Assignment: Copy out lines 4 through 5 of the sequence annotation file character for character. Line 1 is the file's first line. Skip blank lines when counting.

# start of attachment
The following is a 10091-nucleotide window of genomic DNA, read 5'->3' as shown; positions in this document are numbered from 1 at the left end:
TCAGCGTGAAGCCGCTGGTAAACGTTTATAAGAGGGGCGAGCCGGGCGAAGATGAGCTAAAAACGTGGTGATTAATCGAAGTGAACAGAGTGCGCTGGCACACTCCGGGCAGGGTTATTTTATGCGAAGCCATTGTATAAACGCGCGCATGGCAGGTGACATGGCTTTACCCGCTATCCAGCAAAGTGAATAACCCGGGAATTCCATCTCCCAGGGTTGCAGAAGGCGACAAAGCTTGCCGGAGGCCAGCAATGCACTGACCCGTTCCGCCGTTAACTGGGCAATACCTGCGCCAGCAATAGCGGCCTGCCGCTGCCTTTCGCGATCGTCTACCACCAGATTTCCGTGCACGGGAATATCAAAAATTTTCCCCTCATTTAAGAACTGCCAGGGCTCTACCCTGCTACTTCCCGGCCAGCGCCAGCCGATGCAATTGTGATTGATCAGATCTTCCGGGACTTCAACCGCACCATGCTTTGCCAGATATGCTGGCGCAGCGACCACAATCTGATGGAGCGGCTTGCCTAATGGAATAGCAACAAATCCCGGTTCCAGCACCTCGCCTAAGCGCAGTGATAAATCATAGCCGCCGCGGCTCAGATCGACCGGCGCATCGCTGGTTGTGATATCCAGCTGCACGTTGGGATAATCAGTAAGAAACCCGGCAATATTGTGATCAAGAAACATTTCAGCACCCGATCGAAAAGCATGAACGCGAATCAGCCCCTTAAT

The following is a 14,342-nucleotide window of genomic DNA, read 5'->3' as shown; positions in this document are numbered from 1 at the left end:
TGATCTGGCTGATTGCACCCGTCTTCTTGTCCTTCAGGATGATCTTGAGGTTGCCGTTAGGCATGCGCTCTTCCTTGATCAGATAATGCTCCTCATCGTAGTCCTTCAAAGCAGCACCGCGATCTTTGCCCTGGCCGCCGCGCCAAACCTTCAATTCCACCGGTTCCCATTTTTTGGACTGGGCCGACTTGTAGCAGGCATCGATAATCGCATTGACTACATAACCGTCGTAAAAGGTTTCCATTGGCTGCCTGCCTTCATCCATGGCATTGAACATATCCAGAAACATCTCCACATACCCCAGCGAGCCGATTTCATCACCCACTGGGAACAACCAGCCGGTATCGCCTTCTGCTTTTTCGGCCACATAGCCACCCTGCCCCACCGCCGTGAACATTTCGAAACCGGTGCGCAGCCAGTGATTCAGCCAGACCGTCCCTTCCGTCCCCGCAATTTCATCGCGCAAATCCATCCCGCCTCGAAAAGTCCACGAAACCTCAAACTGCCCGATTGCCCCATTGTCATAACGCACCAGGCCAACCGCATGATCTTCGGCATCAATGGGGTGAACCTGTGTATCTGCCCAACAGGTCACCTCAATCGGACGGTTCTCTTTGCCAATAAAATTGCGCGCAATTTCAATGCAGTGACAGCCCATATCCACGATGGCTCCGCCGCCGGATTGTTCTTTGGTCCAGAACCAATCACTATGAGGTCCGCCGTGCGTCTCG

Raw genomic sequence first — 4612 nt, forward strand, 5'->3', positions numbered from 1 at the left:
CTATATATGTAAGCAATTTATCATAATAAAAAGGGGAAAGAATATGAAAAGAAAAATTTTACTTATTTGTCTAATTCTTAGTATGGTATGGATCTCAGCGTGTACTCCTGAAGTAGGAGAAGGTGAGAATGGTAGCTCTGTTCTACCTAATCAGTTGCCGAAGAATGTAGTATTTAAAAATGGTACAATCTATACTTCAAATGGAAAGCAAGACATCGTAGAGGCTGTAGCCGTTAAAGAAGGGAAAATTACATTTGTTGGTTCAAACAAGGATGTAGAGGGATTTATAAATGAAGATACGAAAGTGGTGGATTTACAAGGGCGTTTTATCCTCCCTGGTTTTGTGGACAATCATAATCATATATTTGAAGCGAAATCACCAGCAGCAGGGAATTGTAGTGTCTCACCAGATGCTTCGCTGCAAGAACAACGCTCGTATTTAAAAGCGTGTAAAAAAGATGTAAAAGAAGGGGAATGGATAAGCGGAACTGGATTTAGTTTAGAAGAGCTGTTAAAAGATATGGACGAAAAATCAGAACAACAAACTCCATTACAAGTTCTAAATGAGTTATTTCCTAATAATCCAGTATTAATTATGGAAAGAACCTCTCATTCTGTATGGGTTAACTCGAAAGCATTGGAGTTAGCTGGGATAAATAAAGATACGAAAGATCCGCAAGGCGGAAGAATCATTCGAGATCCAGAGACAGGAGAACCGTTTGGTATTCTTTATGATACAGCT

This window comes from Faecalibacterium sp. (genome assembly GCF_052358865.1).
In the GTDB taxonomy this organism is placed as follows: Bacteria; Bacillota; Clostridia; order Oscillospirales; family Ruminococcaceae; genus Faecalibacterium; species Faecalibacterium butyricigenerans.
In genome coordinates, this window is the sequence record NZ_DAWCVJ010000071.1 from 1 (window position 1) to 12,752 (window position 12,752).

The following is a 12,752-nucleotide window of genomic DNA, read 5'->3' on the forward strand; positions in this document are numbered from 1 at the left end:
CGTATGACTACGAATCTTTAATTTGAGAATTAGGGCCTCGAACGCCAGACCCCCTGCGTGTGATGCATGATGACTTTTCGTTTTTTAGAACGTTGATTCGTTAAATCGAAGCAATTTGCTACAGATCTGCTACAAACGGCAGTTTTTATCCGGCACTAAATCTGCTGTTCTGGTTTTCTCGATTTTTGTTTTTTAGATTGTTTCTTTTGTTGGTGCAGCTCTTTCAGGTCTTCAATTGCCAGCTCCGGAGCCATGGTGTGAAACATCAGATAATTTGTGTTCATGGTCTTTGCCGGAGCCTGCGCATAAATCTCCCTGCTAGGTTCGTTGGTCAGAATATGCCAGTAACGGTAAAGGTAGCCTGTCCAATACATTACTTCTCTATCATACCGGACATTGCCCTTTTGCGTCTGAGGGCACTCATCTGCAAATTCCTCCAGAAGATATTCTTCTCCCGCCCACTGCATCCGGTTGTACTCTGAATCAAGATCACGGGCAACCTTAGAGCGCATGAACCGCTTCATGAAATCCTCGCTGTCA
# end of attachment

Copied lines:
TGATCTGGCTGATTGCACCCGTCTTCTTGTCCTTCAGGATGATCTTGAGGTTGCCGTTAGGCATGCGCTCTTCCTTGATCAGATAATGCTCCTCATCGTAGTCCTTCAAAGCAGCACCGCGATCTTTGCCCTGGCCGCCGCGCCAAACCTTCAATTCCACCGGTTCCCATTTTTTGGACTGGGCCGACTTGTAGCAGGCATCGATAATCGCATTGACTACATAACCGTCGTAAAAGGTTTCCATTGGCTGCCTGCCTTCATCCATGGCATTGAACATATCCAGAAACATCTCCACATACCCCAGCGAGCCGATTTCATCACCCACTGGGAACAACCAGCCGGTATCGCCTTCTGCTTTTTCGGCCACATAGCCACCCTGCCCCACCGCCGTGAACATTTCGAAACCGGTGCGCAGCCAGTGATTCAGCCAGACCGTCCCTTCCGTCCCCGCAATTTCATCGCGCAAATCCATCCCGCCTCGAAAAGTCCACGAAACCTCAAACTGCCCGATTGCCCCATTGTCATAACGCACCAGGCCAACCGCATGATCTTCGGCATCAATGGGGTGAACCTGTGTATCTGCCCAACAGGTCACCTCAATCGGACGGTTCTCTTTGCCAATAAAATTGCGCGCAATTTCAATGCAGTGACAGCCCATATCCACGATGGCTCCGCCGCCGGATTGTTCTTTGGTCCAGAACCAATCACTATGAGGTCCGCCGTGCGTCTCG

Raw genomic sequence first — 4612 nt, forward strand, 5'->3', positions numbered from 1 at the left: